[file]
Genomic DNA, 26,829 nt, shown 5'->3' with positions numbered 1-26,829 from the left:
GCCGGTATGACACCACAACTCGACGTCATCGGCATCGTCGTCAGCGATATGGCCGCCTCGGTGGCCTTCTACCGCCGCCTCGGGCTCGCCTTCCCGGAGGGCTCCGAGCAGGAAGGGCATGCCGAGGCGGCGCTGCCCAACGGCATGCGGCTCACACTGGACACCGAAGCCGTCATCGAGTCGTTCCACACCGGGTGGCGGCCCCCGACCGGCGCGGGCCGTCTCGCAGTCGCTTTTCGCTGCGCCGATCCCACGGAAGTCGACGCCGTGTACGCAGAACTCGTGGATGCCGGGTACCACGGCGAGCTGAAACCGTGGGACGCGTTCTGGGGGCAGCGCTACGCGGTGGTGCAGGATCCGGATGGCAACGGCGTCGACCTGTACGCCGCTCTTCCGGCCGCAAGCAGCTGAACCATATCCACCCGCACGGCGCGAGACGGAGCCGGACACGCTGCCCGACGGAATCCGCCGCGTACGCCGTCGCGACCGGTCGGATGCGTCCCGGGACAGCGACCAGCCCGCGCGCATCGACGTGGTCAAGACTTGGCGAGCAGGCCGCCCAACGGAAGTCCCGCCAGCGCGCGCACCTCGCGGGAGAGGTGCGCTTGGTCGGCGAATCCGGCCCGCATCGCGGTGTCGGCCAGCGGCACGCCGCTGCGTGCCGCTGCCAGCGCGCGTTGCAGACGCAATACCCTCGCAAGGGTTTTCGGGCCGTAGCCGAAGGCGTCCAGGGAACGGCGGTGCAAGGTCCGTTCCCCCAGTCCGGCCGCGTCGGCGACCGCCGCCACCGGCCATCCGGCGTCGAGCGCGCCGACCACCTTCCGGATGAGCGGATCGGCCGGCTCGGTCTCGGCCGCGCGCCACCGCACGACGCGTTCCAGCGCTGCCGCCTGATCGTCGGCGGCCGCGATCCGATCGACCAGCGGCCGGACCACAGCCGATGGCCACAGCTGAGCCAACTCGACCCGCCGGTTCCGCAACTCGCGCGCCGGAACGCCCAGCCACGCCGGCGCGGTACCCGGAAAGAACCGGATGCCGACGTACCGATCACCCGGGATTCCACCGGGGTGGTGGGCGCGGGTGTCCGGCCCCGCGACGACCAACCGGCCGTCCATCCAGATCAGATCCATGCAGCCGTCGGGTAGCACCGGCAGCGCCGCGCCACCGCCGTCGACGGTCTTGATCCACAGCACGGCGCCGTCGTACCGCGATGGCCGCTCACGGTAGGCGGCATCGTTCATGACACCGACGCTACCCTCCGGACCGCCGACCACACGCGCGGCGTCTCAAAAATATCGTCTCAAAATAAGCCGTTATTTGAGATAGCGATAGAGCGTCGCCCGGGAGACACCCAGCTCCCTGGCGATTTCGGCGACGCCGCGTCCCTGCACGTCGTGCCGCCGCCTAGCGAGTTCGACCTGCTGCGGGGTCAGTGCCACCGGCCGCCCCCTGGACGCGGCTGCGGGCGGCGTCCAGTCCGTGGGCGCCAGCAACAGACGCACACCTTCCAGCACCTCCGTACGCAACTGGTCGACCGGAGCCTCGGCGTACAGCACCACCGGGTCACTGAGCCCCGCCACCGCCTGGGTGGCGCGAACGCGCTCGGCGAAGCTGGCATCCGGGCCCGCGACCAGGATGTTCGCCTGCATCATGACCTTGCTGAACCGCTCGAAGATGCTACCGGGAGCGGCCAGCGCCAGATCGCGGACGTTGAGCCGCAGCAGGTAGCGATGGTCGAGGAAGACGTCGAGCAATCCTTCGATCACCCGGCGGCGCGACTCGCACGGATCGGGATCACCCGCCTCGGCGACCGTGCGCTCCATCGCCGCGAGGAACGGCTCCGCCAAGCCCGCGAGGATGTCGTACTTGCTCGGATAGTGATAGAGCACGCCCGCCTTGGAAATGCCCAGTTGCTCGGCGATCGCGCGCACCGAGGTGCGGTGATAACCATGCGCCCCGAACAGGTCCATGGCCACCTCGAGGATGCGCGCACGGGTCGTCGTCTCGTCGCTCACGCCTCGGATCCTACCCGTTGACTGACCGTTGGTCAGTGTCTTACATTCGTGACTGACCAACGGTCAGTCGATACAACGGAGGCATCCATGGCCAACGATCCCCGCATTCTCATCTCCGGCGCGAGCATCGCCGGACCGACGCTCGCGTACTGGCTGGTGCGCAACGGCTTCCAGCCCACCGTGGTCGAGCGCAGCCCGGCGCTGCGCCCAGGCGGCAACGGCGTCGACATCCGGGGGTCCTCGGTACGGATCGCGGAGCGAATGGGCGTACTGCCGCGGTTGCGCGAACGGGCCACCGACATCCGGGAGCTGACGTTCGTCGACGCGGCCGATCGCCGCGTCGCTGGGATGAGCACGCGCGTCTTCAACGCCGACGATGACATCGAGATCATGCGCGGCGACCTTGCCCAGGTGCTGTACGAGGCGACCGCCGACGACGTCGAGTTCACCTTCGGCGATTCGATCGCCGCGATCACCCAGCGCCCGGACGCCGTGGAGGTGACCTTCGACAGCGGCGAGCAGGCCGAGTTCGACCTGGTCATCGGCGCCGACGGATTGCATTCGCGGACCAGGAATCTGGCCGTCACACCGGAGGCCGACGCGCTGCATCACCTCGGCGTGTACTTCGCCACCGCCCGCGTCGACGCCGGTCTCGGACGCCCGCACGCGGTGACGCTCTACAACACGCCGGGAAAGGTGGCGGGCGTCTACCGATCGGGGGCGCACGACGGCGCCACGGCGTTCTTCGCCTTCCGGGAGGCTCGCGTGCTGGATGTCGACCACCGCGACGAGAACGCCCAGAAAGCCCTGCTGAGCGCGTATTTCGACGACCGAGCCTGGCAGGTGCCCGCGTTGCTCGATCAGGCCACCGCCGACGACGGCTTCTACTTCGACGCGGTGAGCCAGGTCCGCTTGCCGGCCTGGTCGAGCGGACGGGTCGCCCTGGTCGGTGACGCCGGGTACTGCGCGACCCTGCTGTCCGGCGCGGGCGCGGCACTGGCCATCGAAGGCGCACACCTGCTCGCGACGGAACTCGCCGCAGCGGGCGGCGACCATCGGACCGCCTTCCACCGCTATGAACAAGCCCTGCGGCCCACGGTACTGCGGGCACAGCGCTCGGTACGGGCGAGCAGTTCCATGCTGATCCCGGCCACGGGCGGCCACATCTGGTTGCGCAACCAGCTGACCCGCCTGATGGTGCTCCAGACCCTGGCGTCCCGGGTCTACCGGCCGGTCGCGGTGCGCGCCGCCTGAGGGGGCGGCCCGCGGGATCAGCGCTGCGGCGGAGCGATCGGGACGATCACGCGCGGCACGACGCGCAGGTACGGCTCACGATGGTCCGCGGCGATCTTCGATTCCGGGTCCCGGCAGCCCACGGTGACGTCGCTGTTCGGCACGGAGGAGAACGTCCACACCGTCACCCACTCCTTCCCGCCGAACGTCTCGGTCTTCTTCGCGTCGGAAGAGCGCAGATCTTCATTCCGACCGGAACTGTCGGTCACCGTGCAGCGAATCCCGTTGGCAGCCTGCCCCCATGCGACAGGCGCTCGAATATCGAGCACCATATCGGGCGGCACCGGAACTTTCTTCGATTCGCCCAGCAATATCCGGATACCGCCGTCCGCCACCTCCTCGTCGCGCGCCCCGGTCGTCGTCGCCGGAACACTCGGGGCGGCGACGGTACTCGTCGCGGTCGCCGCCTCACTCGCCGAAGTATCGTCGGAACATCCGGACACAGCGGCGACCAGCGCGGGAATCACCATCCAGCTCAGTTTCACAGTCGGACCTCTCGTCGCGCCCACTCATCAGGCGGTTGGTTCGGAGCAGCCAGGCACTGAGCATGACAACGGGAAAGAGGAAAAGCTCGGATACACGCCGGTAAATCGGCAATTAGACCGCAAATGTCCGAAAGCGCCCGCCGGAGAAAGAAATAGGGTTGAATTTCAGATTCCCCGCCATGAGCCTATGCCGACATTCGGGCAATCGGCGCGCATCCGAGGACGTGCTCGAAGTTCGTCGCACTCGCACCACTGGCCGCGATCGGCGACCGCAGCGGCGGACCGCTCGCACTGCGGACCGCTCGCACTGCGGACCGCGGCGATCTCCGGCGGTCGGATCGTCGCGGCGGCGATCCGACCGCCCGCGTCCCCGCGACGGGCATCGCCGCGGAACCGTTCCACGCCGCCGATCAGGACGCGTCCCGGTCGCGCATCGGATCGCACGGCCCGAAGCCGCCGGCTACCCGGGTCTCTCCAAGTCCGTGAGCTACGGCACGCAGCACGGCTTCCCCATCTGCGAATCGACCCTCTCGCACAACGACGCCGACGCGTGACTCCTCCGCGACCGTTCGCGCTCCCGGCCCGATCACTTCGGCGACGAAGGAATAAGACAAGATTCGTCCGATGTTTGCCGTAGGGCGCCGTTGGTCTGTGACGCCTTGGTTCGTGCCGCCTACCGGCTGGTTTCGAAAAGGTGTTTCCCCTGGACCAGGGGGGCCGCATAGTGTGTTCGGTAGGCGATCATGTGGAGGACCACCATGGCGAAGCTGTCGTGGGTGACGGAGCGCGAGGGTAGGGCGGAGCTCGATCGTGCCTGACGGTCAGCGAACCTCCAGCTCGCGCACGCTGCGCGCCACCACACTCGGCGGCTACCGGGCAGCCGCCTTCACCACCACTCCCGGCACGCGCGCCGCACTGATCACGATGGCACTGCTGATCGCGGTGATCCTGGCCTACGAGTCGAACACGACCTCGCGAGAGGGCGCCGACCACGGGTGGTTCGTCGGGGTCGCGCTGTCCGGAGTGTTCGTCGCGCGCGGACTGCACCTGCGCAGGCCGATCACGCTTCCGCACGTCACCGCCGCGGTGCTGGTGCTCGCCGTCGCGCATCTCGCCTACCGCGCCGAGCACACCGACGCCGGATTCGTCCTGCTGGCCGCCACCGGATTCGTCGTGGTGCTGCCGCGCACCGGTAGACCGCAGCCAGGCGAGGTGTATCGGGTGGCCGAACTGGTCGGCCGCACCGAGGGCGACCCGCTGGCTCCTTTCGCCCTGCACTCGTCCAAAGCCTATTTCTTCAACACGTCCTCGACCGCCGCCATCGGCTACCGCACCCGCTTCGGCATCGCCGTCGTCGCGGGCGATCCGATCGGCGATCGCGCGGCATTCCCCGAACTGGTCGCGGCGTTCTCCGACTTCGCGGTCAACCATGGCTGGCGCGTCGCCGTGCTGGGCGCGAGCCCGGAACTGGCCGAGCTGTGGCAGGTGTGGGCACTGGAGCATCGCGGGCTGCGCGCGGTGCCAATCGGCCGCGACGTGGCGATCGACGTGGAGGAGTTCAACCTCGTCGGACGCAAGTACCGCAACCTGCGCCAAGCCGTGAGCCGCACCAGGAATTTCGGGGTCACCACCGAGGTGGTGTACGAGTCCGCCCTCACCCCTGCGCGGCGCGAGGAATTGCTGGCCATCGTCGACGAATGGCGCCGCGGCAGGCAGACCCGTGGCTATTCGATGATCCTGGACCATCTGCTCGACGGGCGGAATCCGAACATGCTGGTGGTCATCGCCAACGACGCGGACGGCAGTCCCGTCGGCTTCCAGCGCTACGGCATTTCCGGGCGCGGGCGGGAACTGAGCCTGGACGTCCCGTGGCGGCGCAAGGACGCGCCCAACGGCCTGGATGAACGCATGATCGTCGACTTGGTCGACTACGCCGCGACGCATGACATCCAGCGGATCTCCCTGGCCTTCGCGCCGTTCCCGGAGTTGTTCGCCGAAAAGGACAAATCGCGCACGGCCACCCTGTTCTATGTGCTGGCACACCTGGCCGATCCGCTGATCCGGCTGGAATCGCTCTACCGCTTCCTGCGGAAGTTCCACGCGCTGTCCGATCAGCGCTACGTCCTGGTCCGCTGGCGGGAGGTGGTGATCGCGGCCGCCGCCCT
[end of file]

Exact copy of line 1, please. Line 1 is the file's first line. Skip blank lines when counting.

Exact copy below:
Genomic DNA, 26,829 nt, shown 5'->3' with positions numbered 1-26,829 from the left: